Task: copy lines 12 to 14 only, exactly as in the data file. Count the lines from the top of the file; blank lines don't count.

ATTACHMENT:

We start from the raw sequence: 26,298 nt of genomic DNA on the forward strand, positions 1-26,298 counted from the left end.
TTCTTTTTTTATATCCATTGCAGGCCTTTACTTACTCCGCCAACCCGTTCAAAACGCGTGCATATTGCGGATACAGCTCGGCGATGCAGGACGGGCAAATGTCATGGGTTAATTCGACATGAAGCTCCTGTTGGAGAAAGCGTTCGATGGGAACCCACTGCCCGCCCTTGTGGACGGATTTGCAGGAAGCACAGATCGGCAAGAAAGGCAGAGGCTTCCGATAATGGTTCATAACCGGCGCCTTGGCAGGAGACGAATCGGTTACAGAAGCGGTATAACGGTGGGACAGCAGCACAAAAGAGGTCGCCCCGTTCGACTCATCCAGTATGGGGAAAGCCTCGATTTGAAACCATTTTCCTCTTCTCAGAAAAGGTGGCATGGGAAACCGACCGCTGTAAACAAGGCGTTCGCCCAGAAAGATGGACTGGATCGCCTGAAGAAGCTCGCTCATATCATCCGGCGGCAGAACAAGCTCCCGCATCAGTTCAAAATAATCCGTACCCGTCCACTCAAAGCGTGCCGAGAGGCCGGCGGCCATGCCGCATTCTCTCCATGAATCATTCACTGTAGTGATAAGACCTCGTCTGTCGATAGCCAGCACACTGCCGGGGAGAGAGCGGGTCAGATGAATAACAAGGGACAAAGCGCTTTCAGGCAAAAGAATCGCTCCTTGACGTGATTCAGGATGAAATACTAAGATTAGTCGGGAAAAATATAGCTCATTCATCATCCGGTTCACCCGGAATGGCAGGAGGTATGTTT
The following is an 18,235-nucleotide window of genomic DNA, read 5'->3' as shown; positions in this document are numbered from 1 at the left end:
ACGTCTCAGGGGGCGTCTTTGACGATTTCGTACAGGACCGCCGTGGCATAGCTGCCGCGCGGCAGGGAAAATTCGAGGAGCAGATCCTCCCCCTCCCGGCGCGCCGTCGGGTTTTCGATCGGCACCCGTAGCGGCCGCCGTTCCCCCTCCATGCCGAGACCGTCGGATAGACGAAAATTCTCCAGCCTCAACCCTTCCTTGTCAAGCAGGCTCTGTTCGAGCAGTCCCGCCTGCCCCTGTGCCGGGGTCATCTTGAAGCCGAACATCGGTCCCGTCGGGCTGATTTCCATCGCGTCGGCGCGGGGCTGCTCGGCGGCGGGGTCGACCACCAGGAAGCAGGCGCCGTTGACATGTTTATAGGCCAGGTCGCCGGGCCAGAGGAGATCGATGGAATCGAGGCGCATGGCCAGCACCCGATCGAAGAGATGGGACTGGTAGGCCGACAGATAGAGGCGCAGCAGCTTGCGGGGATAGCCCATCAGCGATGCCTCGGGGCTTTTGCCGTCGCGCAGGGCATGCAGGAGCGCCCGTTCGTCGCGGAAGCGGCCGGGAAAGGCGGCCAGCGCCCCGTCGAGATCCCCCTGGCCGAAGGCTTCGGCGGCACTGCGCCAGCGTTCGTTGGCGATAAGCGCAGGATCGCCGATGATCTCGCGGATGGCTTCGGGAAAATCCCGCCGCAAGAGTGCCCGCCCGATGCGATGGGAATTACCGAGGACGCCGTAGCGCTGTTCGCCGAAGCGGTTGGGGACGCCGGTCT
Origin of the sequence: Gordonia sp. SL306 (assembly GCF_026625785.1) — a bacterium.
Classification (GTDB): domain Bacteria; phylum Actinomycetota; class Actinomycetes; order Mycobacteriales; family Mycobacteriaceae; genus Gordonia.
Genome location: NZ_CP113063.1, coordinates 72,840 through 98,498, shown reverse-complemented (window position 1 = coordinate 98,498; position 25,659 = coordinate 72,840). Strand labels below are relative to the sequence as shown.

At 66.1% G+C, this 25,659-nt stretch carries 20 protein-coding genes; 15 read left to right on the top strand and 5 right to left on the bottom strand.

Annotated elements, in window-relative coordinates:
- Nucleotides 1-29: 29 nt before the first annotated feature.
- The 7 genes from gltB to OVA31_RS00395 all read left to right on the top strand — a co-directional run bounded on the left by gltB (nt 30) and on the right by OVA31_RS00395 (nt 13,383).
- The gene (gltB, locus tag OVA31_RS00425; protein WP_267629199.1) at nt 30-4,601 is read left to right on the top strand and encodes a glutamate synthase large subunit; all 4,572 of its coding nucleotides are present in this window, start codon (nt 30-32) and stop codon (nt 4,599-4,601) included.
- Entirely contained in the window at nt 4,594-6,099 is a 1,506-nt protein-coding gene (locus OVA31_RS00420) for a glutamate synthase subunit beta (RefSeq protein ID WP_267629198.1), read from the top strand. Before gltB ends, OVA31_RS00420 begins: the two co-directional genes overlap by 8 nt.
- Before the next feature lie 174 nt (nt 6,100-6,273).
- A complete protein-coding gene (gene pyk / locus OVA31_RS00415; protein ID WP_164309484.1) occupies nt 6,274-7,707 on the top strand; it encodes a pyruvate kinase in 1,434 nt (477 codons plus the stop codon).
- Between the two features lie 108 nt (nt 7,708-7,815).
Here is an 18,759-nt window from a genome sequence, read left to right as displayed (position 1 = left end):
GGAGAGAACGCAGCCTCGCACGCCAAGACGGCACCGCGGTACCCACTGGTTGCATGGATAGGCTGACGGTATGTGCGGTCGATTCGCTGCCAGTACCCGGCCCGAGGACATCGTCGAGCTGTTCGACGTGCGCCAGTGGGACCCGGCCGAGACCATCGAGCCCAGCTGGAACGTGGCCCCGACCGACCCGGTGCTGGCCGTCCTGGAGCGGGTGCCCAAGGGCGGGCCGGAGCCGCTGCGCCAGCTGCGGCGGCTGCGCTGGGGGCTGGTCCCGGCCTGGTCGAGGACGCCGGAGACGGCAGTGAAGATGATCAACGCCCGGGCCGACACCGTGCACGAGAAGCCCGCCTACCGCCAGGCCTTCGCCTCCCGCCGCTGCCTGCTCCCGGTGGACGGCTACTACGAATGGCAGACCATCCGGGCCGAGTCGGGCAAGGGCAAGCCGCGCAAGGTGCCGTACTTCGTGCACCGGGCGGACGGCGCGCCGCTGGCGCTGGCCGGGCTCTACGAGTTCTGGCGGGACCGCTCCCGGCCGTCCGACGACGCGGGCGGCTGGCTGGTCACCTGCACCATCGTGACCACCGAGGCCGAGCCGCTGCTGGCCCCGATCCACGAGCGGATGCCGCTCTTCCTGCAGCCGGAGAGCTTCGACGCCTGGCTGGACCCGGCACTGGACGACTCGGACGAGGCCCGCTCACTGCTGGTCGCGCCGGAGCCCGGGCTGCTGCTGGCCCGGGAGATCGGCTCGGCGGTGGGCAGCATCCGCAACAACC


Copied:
- The gene (gltB, locus tag OVA31_RS00425; protein WP_267629199.1) at nt 30-4,601 is read left to right on the top strand and encodes a glutamate synthase large subunit; all 4,572 of its coding nucleotides are present in this window, start codon (nt 30-32) and stop codon (nt 4,599-4,601) included.
- Entirely contained in the window at nt 4,594-6,099 is a 1,506-nt protein-coding gene (locus OVA31_RS00420) for a glutamate synthase subunit beta (RefSeq protein ID WP_267629198.1), read from the top strand. Before gltB ends, OVA31_RS00420 begins: the two co-directional genes overlap by 8 nt.
- Before the next feature lie 174 nt (nt 6,100-6,273).